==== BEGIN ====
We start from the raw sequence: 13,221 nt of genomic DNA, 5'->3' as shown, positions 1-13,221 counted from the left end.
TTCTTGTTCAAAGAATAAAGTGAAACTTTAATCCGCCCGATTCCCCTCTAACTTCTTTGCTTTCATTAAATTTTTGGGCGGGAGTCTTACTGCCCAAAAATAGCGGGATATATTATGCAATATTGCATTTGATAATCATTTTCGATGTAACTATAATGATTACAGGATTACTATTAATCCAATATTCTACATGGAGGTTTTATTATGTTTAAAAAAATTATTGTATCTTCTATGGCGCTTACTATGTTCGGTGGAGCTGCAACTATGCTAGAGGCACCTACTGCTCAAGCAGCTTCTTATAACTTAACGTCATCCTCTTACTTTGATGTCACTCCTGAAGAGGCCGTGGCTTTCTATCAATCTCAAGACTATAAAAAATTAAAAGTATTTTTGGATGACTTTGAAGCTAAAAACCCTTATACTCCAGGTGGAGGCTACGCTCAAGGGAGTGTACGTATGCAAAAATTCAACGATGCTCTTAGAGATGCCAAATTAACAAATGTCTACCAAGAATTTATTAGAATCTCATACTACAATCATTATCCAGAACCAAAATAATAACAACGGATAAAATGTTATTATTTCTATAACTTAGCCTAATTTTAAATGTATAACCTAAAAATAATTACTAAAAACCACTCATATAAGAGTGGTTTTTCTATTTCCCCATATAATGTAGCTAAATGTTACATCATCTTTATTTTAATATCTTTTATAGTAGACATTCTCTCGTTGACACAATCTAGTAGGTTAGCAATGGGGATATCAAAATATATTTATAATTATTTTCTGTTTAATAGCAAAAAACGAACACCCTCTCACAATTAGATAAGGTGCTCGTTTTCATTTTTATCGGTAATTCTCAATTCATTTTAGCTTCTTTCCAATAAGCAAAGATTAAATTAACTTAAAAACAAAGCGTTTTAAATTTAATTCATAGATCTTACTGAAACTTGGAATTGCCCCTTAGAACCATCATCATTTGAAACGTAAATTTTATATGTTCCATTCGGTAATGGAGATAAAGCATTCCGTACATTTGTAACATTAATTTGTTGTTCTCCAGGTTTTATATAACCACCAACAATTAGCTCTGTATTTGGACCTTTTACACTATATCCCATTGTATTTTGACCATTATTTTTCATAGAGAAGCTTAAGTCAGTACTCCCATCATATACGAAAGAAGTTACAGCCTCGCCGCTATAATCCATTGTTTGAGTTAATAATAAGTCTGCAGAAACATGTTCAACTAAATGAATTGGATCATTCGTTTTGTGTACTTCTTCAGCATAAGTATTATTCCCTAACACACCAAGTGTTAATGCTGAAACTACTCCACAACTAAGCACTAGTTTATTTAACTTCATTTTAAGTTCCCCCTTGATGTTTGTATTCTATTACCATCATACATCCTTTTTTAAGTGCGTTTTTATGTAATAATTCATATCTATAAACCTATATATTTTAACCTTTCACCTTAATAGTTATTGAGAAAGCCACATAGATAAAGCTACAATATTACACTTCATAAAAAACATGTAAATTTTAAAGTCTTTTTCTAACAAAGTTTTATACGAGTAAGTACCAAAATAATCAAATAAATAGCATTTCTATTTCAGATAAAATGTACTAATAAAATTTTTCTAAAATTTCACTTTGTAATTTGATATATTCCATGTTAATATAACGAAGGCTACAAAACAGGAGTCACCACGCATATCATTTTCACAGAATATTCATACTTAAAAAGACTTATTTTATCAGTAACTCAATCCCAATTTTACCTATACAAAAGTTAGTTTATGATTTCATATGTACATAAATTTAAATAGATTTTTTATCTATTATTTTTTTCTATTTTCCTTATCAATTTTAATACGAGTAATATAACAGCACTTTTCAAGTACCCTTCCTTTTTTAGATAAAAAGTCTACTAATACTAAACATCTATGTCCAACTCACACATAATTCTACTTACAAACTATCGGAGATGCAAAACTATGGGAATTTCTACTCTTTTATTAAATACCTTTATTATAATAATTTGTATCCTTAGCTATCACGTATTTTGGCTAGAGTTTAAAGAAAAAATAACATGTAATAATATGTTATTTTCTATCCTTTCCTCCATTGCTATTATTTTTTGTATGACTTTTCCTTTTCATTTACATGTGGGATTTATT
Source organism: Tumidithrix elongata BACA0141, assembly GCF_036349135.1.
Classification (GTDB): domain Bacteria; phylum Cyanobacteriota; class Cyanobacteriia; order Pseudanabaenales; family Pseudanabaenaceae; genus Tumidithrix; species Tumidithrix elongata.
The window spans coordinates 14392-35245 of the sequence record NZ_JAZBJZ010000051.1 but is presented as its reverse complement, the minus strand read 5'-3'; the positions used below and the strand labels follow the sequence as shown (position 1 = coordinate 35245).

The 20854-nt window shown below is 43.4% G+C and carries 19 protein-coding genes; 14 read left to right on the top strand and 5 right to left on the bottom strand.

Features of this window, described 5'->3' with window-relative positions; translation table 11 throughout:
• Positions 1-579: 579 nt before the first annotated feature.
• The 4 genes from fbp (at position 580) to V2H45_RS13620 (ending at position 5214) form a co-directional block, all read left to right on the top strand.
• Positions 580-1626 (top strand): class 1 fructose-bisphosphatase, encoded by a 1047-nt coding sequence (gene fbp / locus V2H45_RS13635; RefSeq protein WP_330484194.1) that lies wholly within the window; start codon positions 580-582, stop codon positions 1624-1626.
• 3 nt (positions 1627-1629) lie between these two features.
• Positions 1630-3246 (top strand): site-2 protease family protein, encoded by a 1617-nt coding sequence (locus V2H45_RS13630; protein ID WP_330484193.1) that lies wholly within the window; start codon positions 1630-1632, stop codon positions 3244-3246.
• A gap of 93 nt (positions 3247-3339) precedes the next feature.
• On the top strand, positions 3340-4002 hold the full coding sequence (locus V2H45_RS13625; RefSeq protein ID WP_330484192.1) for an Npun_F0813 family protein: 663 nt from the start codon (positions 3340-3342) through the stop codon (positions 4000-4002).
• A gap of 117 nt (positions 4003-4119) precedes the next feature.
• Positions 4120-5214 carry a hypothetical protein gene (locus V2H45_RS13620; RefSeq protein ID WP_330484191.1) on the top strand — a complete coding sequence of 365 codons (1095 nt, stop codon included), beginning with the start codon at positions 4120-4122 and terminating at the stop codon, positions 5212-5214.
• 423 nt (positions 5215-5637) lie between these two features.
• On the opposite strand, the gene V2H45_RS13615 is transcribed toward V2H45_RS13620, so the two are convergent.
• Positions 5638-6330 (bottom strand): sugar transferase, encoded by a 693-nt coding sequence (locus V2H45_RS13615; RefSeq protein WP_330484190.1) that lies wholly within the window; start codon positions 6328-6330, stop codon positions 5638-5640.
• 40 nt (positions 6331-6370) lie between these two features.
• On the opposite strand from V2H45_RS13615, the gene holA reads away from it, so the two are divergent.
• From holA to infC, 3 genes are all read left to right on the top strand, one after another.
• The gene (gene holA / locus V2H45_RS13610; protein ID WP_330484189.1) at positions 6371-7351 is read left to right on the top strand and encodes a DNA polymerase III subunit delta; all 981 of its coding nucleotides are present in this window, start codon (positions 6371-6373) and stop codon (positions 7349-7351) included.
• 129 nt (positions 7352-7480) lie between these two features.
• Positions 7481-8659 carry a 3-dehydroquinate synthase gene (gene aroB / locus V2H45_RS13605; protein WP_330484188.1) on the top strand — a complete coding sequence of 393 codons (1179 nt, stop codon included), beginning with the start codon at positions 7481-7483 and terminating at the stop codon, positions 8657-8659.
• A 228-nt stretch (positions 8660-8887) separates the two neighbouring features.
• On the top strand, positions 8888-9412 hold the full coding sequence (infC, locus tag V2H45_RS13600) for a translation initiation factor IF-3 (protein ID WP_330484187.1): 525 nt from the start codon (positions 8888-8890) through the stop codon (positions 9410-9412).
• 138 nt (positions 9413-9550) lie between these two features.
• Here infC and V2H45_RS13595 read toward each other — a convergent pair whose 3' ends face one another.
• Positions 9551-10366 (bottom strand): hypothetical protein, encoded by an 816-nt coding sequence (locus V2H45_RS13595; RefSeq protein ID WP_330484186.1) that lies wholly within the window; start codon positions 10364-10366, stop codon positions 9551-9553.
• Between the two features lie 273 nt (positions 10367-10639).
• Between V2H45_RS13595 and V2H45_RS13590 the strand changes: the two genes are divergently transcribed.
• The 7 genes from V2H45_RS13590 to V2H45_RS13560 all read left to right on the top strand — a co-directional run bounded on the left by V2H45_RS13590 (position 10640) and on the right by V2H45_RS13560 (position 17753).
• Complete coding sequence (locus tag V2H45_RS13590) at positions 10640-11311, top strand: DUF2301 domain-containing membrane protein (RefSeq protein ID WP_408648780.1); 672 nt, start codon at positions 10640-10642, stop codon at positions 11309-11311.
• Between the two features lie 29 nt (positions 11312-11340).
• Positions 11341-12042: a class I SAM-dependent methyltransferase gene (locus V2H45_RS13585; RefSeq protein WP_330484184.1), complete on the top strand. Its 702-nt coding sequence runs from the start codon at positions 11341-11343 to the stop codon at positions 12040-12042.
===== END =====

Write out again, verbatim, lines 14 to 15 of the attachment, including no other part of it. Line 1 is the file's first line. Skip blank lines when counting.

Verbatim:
• On the top strand, positions 3340-4002 hold the full coding sequence (locus V2H45_RS13625; RefSeq protein ID WP_330484192.1) for an Npun_F0813 family protein: 663 nt from the start codon (positions 3340-3342) through the stop codon (positions 4000-4002).
• A gap of 117 nt (positions 4003-4119) precedes the next feature.